I used 500mg Naproxen 3 times a day and an ice pack for 20 minute stretches several times a day. An anti-inflammatory takes down swelling and pressure off the remaining nerves. Narcotics do not.

There are OTHER nerves in your mouth besides the pulp of the tooth which was removed. Sometimes pain refers to other nerves. So this is why using a topical numbing agent is helpful. The only thing I don't like about them is that when they wear off, you get a pretty big THROB for while.
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Unread 05-11-2008, 03:08 PM   #7
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There is one toothpaste called sensodyne around here, the first one on the market years ago for sensitive teeth. My cousin who is a dentist told me after the root canal, when I still had hot/cold pain, to use this Sensodyne but without the fluoride. He said the fluoride actually counteracts the ingredient in Sensodyne that diminishes the nerve-pain in e.g.exposed bits that were not exposed before.
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Unread 05-11-2008, 05:19 PM   #8
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Sensodyne is a good toothpaste, I used it once before and my oral surgeon suggested it. It is the morphine that has messed up my memory. I usually have to read the thread again, before I post, otherwise I probably would repeat myself.

I used the ora-gel liquid and it worked for about a half hour. I will use it again in a minute.

Thanks for the suggestion.
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Unread 05-11-2008, 07:02 PM   #9
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Default jaw bone infection

Hi Dave,

Jaw bone infections are an every day, common occurance in people who have abcessed teeth, root canaled teeth or periodontal disease. There is no antibiotic or any other medicatment that will CURE the bone infection unless the source of the infection is surgically removed. The antibiotics may subside the symptoms of the infection, but as long as the source of infection is present, so is the infection.

It is common for people to think that their teeth are somehow mysteriously just sitting in gum tissue and have no direct connection to the vitality of the jaw bone. The fact is, teeth are anchored directly into the jaw bone by ligaments that allow the tooth to be slightly flexible when chewing. A comparison to this is a dental implant has no ligament so therefore it is very rigid in the jawbone and feels very solid when biting down on it. Natural teeth and dental implants intergrate intimately with the jaw bone. Teeth and the jawbone become one and the only thing that alters this natural process is a jaw bone infection.

Each tooth has branches of nerves that enter and exit the apex (end of the root) that feed off of blood vessels and nerves as a source of nutrition. ANYTIME the nerve endings are severed as is the case during every root canal procedure, or traumatized as is the case with an abcess, periodontal disease and sometimes oral surgery, the source of blood is cutoff and the tooth becomes non vital. Infection and necrotic bacteria settle inside the tooth and eventually prolifertate through the accessory canals of the tooth into the jawbone causing ischemia to occur in the jawbone.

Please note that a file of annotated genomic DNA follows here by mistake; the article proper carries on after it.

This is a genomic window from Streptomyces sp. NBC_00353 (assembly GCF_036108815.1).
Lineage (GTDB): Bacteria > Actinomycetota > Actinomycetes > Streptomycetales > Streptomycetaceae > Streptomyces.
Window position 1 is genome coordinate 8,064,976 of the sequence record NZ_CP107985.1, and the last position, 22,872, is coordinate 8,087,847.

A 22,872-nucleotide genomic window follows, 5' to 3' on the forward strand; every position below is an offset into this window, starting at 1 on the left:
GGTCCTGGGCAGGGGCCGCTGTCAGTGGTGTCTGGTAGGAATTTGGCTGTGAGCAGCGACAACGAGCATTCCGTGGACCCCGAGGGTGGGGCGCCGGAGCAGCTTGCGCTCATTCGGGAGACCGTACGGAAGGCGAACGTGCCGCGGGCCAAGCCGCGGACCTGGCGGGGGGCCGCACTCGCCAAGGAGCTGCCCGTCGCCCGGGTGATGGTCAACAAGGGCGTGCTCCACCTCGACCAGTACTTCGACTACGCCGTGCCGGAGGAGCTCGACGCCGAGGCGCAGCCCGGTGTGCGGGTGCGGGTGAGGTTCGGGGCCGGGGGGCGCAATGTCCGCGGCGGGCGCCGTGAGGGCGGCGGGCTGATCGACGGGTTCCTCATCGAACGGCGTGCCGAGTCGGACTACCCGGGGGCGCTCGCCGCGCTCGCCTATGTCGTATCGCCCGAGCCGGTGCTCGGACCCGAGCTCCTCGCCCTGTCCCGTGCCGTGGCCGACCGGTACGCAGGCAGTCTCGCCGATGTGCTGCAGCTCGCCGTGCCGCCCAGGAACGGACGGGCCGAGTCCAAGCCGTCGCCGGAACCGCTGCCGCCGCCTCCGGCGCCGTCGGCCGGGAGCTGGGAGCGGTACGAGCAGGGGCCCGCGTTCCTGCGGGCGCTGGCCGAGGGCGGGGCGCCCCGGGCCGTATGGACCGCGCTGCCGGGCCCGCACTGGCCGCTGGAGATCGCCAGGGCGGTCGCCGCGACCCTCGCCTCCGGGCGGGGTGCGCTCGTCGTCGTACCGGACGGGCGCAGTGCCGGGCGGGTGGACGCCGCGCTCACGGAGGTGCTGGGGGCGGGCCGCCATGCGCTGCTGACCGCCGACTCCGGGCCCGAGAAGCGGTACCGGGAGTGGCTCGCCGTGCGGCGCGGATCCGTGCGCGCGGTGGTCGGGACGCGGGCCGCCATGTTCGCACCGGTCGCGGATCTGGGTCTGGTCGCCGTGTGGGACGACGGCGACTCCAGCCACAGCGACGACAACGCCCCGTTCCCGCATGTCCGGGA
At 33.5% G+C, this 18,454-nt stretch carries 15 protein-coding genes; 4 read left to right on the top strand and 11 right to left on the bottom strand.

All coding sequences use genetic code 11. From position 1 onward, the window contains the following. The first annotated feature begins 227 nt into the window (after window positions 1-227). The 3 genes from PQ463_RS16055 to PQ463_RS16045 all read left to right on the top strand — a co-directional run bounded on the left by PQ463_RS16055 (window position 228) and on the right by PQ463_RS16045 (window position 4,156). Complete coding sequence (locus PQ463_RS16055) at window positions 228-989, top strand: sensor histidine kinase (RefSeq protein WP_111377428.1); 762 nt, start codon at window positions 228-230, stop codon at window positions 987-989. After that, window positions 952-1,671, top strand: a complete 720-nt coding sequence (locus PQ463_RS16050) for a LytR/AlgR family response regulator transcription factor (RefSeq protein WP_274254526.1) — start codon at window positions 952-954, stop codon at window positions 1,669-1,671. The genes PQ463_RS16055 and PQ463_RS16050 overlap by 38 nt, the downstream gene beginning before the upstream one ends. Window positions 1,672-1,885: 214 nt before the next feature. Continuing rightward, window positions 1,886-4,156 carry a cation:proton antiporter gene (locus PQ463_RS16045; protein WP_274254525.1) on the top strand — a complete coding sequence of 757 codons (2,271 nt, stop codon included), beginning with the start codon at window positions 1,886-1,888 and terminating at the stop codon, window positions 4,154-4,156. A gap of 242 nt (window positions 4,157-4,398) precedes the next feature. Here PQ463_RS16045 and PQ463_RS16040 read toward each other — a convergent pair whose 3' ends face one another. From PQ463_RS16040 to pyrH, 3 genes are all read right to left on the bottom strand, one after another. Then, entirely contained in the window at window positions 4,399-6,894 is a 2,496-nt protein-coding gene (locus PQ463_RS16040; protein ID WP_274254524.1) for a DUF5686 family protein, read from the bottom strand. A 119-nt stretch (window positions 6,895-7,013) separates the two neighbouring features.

You may remember awhile back I commented on the possible negative outcome of doing free gingival grafting on teeth that are not healthy? The trauma of that procedure, which includes the repetetive scraping of the tooth all the way down the root surface, on an unhealthy tooth can most definitely contribute to the death of that tooth which could lead up to an infection involving the jaw bone.

Clindamycin is routinely prescribed in dentistry for infections of the jawbone. It can be wicked on the intestinal tract because it kills ALL of the intestinal bacteria and can actually cause an intestinal infection called C-difficile. This intestinal infection is very hard to get rid of and can be life threatening if not dealt with properly.

It is imperative to supplement with Lactobacillus bacteria to restore what the medication is killing off. One of the best ones on the market is called Culturelle. Another essential bacteria that would be tremendously helpful is called saccharomyces boularii. When these two bacterias are used together, you will get the full benefit of a potent, nutritional boost to your intestinal tract and immune system.

Bryanna






Quote:
Originally Posted by dllfo View Post
While doing my Root Canal the 9th of May, the specialist tells me I have an infection in my jaw bone. I am on Clindamycin 300mg x 4 a day.

I never heard of the antibiotic, but after my oral surgery on April 10th, I was put on Cipro (500mg a day) for ten days.

My root canal specialist says there is NO WAY the oral surgery caused this infection. I said ok. But I was thinking... at 62 years old (not counting when I drank Drano at 3 years old) I have never had a jaw bone infection.

Am I nuts for wondering about this coincidence????

How strong is the Clindamycin? I am allergic to Penicillin and doxycycline or something like that. I know very little about antibiotics.

HOW SERIOUS IS A JAW BONE INFECTION? I NEVER HEARD OF IT UNTIL YESTERDAY. (7 antibiotic pills later, my jaw bone and tooth still hurt bad enough it takes 30 mg of Oxycodone to break the pain).
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Unread 05-11-2008, 10:09 PM   #10
dllfo
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Hi Bryanna,
My peridontal work was on the other side of my jaw. The Root Canal was tooth #31, on the other side.

The doctor doing the root canal says it would be a real long shot for the Oral Surgery to cause this problem. I can't argue because I am not an expert, plus, I believe both doctors acted properly, I don't feel like I was "abused" or the doctor was negligent.

It is just "one of those weird things".

BUT I am happy to hear it is not that unusual. I had never heard of a jaw bone infection. Sort of like, "Why me Lord?"

My wife is going grocery shopping tomorrow, I will put both those items on her list. I have been eating Yoplait yogurt (or something like that). I have lost...hmmmmm, since April 10th....
13 pounds if I counted correctly. So something good is happening out of this mess.